The Migration Opportunity
In the last year, more than 4,000 men, women, and children have lost their lives attempting to cross the Mediterranean Sea from Africa to Europe. Their tragic deaths have done nothing to slow the human tide, which is swelling by the week, as smugglers on the coast become increasingly brazen and cruel. Thousands of migrants have been rescued from the frigid waters since the beginning of this year alone.
Against this backdrop – and that of the fear sown by the terrorist attacks in Paris and Copenhagen – the European Union is set to develop a new – and critically important – agenda on migration. When EU commissioners gather to debate how to proceed, they must overcome the temptation to grasp at short-term, knee-jerk solutions, and instead develop a truly creative, comprehensive plan of action both at home and abroad.
The last time Europe faced such a turning point on migration was in 2011, when the Arab Spring triggered a flood of new arrivals fleeing violence and chaos in North Africa. But the moment for bold actions – the creation of a Mediterranean Marshall Plan, for instance, or massive investments into immigrant integration – passed without being seized. Instead, the EU made a few bureaucratic tweaks to its asylum system and consumed itself with debates about non-issues, such as migrant “welfare cheats.”
In 2014, the EU’s emergency funding for migration and asylum totaled a mere €25 million ($28 million) – a pathetic exercise in collective action, albeit one supplemented by funds from member states. Last fall, Italy’s bold Mare Nostrum sea-rescue operation, which had saved thousands of lives, was replaced by a far feebler EU initiative that has struggled to carry out its mission.
Adding to the problem is an imbalance of commitment and compassion within the EU itself. Sweden and Germany have taken in the majority of asylum seekers from Syria and elsewhere, while most other EU member states have admitted few or none. The UK, for example, offered just 90 resettlement spots for Syrian refugees last year. (By contrast, Turkey, Lebanon, and Jordan are spending billions of dollars to host nearly four million refugees.)
Greece, Italy, and Malta have borne the brunt of the impact of accommodating new arrivals, with all of the financial, social, and political costs this entails. As a result, the ongoing tragedy in the Mediterranean is placing EU solidarity under serious strain.
Continued inaction will not make the problem go away, nor will it benefit European leaders in their next domestic elections. “Cracking down on smugglers,” the go-to solution for many in the EU, will take many years to have an impact, given the instability of many North African governments. Meanwhile, further destabilization of the Middle East – a very real prospect – could compromise the security of tens of millions of people who, under international law, would have a legitimate right to claim asylum.
A better, more active approach is needed. The immediate necessary response is resource-intensive but operationally viable: a robust joint EU sea operation with an explicit rescue mandate.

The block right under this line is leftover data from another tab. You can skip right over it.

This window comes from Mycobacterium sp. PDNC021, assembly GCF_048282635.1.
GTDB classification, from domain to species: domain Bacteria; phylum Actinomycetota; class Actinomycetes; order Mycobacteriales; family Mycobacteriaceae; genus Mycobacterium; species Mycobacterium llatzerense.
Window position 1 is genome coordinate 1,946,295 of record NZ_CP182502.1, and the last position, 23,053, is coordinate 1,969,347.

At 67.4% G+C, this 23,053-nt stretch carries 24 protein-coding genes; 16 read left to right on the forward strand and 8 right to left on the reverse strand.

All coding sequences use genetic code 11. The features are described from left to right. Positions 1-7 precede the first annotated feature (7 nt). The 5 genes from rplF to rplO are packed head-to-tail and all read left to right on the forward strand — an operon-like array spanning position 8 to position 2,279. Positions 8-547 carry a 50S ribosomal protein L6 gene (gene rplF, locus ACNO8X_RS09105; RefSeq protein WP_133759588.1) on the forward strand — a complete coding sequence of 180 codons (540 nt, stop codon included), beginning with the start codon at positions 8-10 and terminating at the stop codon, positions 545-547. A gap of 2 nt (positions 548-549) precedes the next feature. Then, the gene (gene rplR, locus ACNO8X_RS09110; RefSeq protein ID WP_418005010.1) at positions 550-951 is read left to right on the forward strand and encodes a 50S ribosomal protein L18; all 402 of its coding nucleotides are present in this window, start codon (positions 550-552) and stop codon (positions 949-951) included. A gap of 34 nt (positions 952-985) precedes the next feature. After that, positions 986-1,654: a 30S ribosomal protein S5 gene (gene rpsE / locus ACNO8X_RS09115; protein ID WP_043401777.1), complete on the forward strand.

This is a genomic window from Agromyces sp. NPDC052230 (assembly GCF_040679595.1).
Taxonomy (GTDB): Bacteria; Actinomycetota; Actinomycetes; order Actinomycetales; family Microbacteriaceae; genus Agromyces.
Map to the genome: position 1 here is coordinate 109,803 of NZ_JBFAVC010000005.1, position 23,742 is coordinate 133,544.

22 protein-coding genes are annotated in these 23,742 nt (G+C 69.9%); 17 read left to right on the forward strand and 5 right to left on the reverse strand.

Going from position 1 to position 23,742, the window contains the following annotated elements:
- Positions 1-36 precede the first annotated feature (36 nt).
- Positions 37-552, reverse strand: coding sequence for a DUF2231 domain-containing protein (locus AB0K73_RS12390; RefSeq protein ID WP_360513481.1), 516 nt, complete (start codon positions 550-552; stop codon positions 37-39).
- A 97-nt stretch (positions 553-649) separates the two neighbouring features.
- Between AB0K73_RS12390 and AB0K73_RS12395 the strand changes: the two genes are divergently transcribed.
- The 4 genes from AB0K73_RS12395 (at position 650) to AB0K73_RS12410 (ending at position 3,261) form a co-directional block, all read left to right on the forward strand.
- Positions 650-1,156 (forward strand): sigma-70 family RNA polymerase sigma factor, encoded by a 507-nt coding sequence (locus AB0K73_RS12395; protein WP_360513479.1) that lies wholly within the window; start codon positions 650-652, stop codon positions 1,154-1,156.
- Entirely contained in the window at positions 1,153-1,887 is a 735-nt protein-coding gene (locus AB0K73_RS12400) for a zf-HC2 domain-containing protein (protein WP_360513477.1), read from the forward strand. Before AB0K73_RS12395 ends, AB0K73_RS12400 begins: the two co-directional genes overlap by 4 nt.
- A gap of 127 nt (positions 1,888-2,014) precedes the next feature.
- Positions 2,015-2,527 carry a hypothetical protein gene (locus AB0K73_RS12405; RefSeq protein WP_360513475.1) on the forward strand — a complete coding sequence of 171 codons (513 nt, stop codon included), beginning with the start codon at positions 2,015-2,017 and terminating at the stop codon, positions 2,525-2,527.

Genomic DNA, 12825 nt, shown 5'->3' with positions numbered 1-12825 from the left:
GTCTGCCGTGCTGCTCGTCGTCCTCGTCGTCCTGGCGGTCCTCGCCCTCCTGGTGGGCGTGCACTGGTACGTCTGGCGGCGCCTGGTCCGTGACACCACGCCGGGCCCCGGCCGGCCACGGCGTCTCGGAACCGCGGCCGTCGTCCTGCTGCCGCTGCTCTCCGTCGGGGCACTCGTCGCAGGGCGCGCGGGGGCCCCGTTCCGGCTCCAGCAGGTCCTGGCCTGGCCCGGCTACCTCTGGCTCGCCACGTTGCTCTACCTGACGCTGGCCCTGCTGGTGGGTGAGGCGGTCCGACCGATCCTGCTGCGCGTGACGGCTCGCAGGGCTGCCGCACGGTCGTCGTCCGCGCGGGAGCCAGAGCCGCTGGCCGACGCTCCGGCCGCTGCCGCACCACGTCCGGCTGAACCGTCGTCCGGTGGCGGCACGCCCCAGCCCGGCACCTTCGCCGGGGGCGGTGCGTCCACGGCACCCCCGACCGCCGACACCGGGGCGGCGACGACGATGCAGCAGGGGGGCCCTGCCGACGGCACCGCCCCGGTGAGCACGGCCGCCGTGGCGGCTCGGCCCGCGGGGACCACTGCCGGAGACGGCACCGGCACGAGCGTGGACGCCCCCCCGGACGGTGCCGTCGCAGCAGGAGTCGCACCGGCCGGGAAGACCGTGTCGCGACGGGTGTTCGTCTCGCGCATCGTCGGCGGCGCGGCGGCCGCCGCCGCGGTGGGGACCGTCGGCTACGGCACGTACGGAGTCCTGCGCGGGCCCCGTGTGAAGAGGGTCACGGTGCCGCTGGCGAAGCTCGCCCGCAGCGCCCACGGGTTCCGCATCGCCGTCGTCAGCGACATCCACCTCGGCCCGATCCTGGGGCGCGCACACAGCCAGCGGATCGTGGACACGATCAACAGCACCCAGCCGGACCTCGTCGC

When asylum seekers reach European shores, the EU should take collective financial and administrative responsibility for processing and accommodating them, regardless of where they disembark. And it should take solidarity a step further when it comes to Syrians, equitably distributing the responsibility to host them across all member states.
Meanwhile, in order to lighten smugglers’ boats, the EU should commit to resettling many more than the 30,000 Syrian refugees it has pledged to accept thus far. A number closer to 250,000, at least, would seem fair – given the millions being sheltered by Lebanon, Turkey, and Jordan.
Meanwhile, EU foreign ministers should intensify talks with African countries in order to establish new, legal, and safe means for those at risk who want to cross the Mediterranean. This could entail extending humanitarian, labor, and family-reunification visas, with applications processed overseas. The EU should consider longer-term goals, like creating a common Mediterranean market to allow North African economies to grow, eventually transforming the region into a destination for migrants rather than a transit zone.
Most important, Europe needs to strengthen itself from the inside out. The continent is in desperate need of a dramatically different approach to diversity. The countries of the EU have two options: They can either make a vain attempt to revert to outdated, mono-ethnic models of statehood, or they can accept diversity with the realization that their national cultures will not only survive, but flourish.
Doing so would in no way entail compromising any core European values. But it would require a commitment to respect all who adopt those values, regardless of their race or religion. Some see the Mediterranean as Europe’s soft underbelly. But it is the failure to build stable, diverse societies that is the continent’s true Achilles heel.